I do not want to repeat many of the excellent points made from the shadow Front Bench and elsewhere, but I do want to make one observation and two points—one legal and technical on clause 6, and one that is more substantial on clause 9.
First, I want to make an observation. I am sorry, but I disagree with Robert Jenrick, who has just spoken: what is proposed in this Bill is unprecedented, as we see from the reaction on both sides of the House.
There is an absurdity in this debate. I spent much of the time during the EU referendum debating against Conservative Members campaigning to leave. More often than not, the core of their argument was about a Brussels elite exercising power, yet I have sat in the Chamber for most of today and listened to them become arch-advocates of transferring power to another elite in this country.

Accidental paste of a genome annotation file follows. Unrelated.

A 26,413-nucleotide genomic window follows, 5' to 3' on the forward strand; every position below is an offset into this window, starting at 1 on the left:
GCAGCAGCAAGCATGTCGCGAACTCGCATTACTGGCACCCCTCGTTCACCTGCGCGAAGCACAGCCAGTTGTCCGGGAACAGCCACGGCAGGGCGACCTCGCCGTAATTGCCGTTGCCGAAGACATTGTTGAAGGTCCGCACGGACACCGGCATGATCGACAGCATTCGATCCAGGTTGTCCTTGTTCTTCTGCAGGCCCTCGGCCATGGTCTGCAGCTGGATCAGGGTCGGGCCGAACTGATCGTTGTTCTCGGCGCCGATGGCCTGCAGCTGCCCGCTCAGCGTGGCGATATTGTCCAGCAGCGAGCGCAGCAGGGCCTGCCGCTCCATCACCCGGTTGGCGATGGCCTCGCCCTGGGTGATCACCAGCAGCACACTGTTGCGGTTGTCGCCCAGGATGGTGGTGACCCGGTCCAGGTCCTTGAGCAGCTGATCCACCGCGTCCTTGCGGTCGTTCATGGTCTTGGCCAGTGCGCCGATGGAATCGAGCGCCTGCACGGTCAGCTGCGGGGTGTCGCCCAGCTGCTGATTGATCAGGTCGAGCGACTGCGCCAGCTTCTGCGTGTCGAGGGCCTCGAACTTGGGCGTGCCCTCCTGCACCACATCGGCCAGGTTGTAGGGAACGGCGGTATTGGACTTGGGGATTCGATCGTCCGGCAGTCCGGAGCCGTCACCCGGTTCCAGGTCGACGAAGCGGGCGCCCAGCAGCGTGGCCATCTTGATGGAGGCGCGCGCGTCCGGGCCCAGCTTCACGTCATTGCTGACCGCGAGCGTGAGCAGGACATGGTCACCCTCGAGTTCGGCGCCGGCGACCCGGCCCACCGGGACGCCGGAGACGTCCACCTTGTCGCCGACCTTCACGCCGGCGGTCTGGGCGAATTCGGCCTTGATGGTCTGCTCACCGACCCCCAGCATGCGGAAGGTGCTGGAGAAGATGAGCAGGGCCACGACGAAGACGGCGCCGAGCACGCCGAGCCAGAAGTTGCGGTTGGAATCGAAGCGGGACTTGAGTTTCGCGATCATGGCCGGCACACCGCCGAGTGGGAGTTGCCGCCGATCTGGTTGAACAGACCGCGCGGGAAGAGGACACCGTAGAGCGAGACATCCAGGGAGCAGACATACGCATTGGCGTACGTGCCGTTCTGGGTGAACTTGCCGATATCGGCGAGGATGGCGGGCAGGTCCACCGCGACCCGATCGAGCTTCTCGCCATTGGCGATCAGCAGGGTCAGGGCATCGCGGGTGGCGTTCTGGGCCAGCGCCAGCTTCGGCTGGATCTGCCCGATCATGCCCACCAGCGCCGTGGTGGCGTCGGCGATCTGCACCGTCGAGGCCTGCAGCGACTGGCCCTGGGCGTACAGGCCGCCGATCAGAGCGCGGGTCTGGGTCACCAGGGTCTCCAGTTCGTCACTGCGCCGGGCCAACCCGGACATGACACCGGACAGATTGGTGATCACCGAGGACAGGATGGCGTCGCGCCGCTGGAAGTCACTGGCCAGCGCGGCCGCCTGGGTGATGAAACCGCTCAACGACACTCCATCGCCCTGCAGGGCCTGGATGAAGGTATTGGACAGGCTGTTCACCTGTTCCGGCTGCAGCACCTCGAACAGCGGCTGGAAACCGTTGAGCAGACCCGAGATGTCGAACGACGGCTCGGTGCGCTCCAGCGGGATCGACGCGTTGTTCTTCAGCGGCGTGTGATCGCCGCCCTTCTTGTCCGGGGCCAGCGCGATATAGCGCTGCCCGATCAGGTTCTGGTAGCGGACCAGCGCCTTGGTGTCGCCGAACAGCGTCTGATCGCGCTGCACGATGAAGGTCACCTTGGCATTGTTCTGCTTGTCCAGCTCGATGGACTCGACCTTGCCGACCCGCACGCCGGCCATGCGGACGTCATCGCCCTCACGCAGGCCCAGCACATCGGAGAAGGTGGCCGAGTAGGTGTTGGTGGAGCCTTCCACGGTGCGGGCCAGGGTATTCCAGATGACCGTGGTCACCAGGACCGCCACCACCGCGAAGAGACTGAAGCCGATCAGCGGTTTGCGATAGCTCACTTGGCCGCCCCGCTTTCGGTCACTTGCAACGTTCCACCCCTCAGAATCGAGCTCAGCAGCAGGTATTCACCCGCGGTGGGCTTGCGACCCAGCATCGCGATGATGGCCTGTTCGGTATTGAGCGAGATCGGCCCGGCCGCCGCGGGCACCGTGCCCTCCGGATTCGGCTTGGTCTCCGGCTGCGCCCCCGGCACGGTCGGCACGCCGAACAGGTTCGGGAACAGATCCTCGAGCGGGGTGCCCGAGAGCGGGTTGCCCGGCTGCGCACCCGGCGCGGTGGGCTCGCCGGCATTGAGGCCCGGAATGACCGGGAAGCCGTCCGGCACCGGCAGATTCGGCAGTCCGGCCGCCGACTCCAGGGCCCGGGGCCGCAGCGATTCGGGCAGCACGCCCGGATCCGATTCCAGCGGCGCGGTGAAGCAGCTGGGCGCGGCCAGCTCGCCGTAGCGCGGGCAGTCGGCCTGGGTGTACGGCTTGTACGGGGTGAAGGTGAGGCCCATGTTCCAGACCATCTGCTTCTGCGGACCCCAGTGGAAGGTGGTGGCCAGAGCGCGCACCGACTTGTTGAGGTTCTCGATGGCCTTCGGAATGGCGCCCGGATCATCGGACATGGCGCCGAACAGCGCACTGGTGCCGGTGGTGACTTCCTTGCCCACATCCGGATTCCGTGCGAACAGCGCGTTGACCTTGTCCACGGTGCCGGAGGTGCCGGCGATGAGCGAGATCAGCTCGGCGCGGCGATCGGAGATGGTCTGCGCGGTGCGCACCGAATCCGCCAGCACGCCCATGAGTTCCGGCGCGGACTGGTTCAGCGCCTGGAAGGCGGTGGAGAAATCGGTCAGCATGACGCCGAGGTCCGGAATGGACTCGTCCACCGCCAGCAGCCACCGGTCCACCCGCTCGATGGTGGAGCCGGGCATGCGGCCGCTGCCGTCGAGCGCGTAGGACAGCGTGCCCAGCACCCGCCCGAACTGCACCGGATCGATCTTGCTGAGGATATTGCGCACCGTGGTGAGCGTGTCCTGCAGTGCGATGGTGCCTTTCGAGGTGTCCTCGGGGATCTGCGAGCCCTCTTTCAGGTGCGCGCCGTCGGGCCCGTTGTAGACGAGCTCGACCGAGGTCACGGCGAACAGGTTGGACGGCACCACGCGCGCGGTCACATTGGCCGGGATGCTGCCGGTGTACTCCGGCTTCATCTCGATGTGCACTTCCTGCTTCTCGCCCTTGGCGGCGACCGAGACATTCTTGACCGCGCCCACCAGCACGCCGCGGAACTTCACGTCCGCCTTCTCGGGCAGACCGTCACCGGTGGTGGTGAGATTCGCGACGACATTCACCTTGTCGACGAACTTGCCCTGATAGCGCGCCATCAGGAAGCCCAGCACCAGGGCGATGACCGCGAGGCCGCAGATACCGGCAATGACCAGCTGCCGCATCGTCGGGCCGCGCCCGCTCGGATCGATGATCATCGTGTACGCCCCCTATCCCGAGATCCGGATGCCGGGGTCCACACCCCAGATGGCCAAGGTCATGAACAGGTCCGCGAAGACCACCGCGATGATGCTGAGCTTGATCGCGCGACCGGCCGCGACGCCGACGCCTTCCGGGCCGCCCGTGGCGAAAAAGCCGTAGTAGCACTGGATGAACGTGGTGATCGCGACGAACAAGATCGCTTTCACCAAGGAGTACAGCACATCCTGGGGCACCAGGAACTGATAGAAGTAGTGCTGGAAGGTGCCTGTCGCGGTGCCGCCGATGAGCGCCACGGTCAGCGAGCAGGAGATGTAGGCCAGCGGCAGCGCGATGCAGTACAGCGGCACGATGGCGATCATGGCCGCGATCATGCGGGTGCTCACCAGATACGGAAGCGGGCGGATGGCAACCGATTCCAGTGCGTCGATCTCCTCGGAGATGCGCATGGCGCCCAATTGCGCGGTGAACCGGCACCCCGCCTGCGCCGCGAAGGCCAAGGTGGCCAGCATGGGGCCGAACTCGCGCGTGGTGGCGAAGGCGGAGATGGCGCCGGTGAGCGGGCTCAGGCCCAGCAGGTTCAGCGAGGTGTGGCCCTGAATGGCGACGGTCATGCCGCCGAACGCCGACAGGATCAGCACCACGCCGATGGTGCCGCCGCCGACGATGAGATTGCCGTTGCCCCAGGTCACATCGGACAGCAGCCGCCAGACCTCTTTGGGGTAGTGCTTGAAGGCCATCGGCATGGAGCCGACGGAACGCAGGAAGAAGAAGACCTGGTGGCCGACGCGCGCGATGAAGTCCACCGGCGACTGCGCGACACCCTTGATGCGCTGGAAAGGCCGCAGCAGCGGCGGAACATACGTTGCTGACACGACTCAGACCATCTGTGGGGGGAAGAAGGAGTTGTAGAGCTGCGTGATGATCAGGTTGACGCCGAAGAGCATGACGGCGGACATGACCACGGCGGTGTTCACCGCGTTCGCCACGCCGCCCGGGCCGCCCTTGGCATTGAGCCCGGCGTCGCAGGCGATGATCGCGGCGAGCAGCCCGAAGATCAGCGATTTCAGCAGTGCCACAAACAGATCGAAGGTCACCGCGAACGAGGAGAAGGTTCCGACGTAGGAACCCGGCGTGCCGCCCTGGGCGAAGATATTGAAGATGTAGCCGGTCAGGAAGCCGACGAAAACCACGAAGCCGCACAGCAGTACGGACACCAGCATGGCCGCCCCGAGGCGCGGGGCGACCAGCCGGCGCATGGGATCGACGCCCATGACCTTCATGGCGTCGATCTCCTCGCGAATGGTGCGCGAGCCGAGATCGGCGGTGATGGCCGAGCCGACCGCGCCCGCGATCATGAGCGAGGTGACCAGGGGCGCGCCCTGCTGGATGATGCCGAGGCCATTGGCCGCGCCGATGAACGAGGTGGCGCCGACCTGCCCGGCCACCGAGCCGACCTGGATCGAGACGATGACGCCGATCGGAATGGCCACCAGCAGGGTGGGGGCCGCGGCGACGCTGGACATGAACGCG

It is a shame that Mr Duncan Smith is no longer in the Chamber. He talked about his participation in the Maastricht debates of the 1990s, and the hon. Members for Harwich and North Essex (Mr Jenkin) and for Stone (Sir William Cash) were also involved. The Prime Minister of the time had a word to describe them all, which I will not repeat today. They were constantly invoking parliamentary sovereignty and the importance of this House determining the future of our nation. It is funny how silent they are on upholding that argument now, and have been over the last few hours of this debate.
Let us be honest about the reason for this and for the absurdity of their position in this debate: they promised Brexit in terms that simply cannot be delivered in the timeframe the Government envisage. That is why we see these unprecedented, extraordinary powers envisaged in this Bill for the Executive. It is entirely right for us to keep reminding people of what the promises were and whether they are being delivered.
My technical point on clause 6—